Linguistic extravagance in compounds and idioms – an analysis of morphological marking
This paper investigates the role of morphological marking as the driving factor for linguistic extravagance in idioms and compounds in German and English. It argues that formal structural properties of morphological marking alone can account for compounds that are regular, i.e., compositional, productive and recursive, as well as for those that are non-compositional, non-productive and non-recursive and in that sense irregular or extravagant. Furthermore, the paper shows how the formal analysis for compounds can be extended to idioms in German and English, which are similar to compounds in the sense that they display categorial unfaithfulness and non-compositional form-meaning correspondence and yet are different from compounds in that they contain additional functional structure to the structure that can be identified in compounds. The paper draws on the exoskeletal model of Borer (2005a, b, 2013) for the analysis of compounds and idioms, which – unlike other approaches to morphological marking – can account for extravagant as well as expected aspects of these forms strictly in terms of the formal grammatical properties.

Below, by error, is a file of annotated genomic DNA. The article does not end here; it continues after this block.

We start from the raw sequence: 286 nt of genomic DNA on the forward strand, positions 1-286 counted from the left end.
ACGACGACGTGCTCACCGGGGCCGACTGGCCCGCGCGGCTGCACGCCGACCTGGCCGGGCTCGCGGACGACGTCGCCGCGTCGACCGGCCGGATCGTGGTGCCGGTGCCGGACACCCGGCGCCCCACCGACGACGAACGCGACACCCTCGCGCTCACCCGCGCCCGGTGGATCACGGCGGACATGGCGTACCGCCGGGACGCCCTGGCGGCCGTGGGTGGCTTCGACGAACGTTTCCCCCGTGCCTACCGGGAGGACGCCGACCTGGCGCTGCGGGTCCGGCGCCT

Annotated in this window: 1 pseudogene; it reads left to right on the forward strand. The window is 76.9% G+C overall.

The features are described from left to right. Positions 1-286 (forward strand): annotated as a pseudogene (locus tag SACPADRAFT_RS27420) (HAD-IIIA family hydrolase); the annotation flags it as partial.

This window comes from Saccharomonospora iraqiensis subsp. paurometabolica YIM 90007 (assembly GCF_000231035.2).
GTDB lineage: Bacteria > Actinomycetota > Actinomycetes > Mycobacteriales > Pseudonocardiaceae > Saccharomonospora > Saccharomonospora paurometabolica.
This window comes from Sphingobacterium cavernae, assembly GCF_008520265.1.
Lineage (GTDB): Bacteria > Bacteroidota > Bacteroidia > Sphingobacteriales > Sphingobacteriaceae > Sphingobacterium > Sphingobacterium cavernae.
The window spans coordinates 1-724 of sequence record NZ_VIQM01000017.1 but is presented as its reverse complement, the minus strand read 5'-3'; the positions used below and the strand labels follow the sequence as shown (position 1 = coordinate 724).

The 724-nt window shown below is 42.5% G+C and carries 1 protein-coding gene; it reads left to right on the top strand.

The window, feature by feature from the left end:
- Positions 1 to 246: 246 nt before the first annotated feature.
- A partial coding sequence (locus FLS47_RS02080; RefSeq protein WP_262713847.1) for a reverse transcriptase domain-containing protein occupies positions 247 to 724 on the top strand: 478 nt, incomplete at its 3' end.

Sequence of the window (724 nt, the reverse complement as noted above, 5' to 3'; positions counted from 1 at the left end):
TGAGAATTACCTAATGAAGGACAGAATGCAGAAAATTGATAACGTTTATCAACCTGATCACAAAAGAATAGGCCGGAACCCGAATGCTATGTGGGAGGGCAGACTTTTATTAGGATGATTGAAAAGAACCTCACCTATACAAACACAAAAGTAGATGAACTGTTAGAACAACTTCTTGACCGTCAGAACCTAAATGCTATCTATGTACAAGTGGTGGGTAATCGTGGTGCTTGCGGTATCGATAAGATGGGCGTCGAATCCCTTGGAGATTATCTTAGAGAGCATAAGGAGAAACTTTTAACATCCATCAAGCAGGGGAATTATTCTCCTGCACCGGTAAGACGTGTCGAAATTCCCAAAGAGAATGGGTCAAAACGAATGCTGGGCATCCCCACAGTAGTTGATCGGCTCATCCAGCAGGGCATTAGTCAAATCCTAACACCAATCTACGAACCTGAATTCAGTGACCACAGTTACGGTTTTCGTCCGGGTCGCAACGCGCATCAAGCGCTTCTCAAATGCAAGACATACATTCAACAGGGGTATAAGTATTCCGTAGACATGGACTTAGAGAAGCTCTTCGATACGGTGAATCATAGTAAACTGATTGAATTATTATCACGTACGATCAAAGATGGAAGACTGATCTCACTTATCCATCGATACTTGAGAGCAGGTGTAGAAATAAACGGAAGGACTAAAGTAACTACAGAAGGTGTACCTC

- 2.Two types of (nominal root) compounds in German and English
- 3.An exoskeletal approach to syntax
- 4.Back to compounds
- 5.Next up: Idioms
- 5.1A first approximation
- 5.2Tentative extensions